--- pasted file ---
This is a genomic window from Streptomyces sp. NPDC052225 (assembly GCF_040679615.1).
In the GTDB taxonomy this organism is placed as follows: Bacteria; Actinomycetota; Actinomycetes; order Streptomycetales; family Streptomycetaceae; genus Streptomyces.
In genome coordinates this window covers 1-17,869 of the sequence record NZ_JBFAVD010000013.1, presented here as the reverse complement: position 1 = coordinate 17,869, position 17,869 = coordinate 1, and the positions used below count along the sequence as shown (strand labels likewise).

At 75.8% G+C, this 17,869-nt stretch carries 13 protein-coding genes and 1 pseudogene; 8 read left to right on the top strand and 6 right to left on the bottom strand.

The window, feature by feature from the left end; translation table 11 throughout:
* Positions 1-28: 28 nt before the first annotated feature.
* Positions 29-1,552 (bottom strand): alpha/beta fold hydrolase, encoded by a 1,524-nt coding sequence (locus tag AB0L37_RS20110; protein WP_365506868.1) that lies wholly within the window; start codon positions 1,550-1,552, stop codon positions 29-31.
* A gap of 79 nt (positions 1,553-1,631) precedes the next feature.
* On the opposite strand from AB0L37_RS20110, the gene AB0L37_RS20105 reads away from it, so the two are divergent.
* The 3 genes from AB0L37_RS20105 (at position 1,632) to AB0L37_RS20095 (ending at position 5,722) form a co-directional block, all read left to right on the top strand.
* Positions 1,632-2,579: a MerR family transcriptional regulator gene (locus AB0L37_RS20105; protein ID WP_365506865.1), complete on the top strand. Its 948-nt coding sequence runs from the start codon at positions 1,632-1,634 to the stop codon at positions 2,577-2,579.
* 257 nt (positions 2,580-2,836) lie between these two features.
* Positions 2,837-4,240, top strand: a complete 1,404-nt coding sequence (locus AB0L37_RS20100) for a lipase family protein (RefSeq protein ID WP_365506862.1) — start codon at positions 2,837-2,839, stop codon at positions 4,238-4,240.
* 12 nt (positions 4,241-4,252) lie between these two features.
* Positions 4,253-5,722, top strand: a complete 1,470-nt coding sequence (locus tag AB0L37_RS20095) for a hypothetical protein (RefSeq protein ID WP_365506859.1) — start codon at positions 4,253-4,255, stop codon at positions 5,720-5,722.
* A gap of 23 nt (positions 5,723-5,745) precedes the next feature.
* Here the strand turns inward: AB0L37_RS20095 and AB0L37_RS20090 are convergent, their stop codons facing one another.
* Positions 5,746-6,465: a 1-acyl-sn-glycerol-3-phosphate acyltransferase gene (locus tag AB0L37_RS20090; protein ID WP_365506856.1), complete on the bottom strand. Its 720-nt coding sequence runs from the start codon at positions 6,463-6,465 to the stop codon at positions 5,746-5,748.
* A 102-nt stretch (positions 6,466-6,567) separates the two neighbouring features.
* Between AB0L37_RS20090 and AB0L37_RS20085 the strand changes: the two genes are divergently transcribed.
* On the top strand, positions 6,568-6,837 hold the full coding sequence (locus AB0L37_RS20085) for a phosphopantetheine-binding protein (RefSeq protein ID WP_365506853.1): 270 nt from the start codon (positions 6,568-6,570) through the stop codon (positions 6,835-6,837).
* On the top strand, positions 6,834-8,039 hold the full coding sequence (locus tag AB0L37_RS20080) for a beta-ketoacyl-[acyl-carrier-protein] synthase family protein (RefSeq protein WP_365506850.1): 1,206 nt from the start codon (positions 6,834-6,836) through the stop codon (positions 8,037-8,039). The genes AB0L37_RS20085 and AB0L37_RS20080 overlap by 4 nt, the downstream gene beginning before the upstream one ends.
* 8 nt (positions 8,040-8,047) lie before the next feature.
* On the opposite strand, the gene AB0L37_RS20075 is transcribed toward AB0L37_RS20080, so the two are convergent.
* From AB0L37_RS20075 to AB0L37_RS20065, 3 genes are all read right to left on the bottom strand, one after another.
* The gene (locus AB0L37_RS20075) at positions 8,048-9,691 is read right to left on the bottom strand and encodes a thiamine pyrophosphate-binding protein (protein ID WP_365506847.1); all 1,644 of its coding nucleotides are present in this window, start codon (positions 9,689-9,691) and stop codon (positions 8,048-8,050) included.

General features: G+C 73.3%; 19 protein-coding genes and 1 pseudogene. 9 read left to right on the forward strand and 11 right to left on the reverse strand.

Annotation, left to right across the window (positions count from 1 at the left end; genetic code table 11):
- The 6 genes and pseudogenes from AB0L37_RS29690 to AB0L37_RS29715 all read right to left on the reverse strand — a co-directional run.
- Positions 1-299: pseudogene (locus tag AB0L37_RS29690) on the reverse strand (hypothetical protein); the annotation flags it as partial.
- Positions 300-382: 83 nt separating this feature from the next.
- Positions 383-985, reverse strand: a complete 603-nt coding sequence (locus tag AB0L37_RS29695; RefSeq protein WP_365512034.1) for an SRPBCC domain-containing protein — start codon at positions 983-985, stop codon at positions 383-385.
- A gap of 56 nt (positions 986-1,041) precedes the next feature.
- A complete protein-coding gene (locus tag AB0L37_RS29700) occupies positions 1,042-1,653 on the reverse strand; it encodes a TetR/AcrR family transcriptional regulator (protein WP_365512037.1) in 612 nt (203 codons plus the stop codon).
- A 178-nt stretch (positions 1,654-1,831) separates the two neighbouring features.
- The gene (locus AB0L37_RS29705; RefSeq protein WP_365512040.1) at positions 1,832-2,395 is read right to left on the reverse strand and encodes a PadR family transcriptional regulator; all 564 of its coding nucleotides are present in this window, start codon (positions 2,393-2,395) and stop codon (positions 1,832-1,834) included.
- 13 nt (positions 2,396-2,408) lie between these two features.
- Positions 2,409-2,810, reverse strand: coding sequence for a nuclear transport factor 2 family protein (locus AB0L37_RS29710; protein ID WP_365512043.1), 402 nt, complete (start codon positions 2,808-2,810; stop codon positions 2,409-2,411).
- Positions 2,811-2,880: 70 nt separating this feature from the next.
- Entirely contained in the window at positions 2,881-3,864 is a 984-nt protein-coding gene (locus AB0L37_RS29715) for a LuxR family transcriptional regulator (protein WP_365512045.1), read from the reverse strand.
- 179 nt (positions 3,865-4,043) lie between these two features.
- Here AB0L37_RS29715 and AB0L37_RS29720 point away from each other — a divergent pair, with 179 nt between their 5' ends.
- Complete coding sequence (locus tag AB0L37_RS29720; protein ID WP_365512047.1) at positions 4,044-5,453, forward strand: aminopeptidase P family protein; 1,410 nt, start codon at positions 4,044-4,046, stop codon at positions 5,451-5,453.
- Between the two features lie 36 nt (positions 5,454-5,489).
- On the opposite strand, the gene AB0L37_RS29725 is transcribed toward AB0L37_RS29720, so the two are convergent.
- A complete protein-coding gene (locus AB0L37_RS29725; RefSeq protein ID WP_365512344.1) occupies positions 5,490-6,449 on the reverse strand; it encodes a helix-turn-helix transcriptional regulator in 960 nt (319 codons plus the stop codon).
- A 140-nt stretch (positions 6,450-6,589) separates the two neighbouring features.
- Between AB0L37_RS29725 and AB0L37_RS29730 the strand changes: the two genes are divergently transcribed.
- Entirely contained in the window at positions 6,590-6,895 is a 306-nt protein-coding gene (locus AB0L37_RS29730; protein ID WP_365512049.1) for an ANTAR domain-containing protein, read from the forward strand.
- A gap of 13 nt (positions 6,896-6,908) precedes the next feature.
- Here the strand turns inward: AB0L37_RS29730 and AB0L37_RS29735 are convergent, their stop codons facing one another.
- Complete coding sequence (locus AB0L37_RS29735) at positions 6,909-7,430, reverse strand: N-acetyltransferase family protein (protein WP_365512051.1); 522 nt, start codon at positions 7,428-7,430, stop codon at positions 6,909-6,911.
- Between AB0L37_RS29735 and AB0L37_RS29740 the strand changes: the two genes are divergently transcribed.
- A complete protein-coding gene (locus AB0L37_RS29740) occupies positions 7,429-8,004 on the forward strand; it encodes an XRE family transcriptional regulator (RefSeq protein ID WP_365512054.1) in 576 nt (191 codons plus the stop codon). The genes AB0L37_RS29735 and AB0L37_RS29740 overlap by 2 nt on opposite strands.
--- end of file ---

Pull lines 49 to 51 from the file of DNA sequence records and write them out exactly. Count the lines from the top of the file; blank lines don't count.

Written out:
- Entirely contained in the window at positions 6,590-6,895 is a 306-nt protein-coding gene (locus AB0L37_RS29730; protein ID WP_365512049.1) for an ANTAR domain-containing protein, read from the forward strand.
- A gap of 13 nt (positions 6,896-6,908) precedes the next feature.
- Here the strand turns inward: AB0L37_RS29730 and AB0L37_RS29735 are convergent, their stop codons facing one another.